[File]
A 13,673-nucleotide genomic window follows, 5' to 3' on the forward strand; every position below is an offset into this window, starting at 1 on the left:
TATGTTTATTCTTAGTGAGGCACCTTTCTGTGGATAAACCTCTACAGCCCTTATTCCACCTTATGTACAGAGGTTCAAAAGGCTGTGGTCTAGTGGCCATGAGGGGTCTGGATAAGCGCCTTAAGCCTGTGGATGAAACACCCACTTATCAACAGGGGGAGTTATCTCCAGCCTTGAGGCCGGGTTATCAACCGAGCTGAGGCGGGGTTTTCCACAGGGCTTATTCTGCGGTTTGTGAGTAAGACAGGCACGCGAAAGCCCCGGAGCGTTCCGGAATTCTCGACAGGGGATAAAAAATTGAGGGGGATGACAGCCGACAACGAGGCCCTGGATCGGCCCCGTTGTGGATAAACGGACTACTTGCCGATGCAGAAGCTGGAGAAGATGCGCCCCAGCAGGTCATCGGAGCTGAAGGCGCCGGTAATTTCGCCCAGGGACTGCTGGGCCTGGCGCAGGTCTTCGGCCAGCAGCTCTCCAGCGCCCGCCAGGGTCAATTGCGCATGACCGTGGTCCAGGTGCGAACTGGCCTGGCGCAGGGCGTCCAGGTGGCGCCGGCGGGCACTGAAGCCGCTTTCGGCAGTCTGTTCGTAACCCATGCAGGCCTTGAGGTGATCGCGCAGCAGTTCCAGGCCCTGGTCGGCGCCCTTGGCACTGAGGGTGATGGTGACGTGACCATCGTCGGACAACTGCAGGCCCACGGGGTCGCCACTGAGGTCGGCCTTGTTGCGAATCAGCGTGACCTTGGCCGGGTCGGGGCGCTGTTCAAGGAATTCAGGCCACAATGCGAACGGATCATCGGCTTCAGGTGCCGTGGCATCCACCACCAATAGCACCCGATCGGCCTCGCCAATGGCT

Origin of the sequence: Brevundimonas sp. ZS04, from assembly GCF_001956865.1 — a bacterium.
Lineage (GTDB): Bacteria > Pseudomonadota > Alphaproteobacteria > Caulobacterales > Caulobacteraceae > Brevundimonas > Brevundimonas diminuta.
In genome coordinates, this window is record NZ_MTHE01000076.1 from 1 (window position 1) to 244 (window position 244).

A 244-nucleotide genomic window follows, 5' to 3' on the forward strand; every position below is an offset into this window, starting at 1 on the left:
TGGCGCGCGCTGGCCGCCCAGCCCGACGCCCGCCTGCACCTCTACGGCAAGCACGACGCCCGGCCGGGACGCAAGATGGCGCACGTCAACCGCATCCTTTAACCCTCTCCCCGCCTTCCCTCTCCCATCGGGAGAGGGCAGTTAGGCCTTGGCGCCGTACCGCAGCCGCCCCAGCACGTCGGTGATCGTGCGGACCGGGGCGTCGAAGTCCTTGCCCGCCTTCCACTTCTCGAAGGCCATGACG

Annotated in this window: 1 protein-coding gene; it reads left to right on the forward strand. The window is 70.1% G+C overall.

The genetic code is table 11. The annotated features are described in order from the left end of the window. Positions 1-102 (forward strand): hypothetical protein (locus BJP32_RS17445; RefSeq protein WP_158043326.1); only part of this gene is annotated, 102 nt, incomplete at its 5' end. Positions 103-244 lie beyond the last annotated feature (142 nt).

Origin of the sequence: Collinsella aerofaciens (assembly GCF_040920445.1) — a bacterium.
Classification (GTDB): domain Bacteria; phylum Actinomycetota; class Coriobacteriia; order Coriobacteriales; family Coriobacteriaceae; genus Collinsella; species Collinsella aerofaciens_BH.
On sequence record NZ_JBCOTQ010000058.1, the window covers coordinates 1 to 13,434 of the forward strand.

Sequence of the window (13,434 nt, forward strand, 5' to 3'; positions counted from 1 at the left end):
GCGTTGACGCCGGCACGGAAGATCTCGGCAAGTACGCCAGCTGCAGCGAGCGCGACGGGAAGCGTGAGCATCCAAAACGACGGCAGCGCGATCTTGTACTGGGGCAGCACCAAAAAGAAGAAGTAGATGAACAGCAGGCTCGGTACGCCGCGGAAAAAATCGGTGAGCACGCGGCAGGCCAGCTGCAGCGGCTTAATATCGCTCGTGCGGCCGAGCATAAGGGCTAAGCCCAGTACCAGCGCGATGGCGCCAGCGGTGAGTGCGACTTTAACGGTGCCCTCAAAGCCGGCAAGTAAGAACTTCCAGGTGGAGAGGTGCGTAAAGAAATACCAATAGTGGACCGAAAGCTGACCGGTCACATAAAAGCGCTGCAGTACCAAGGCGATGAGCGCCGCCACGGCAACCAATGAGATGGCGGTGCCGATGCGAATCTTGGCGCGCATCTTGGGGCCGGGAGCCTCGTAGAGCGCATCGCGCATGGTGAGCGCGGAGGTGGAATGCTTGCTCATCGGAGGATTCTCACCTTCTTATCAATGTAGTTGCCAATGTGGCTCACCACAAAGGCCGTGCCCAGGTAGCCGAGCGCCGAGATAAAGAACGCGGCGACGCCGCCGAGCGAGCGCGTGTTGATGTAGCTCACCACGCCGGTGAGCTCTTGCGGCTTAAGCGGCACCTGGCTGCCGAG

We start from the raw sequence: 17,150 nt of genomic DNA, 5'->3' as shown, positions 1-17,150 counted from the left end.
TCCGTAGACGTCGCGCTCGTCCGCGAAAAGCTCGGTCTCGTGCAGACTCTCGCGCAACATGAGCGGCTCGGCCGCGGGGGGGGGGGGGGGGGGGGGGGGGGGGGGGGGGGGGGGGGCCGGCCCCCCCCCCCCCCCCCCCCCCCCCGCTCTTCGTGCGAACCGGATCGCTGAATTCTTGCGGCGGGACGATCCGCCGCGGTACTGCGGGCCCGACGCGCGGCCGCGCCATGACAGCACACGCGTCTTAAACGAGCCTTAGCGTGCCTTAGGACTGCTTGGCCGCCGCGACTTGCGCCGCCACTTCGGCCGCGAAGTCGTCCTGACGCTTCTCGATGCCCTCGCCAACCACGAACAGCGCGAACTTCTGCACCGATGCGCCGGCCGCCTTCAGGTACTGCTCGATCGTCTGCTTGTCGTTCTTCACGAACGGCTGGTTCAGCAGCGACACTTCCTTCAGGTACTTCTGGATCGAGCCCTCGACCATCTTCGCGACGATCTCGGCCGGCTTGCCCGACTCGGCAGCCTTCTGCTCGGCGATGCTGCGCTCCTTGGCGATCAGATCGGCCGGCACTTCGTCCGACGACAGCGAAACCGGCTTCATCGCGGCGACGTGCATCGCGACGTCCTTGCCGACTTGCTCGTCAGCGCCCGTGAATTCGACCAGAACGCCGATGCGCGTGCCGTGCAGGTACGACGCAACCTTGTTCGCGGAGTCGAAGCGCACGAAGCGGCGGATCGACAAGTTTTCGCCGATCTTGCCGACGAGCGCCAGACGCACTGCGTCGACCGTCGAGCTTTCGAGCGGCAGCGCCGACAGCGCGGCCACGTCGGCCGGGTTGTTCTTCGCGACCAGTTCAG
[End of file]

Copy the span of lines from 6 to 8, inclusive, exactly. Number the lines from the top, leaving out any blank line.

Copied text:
A 244-nucleotide genomic window follows, 5' to 3' on the forward strand; every position below is an offset into this window, starting at 1 on the left:
TGGCGCGCGCTGGCCGCCCAGCCCGACGCCCGCCTGCACCTCTACGGCAAGCACGACGCCCGGCCGGGACGCAAGATGGCGCACGTCAACCGCATCCTTTAACCCTCTCCCCGCCTTCCCTCTCCCATCGGGAGAGGGCAGTTAGGCCTTGGCGCCGTACCGCAGCCGCCCCAGCACGTCGGTGATCGTGCGGACCGGGGCGTCGAAGTCCTTGCCCGCCTTCCACTTCTCGAAGGCCATGACG

Annotated in this window: 1 protein-coding gene; it reads left to right on the forward strand. The window is 70.1% G+C overall.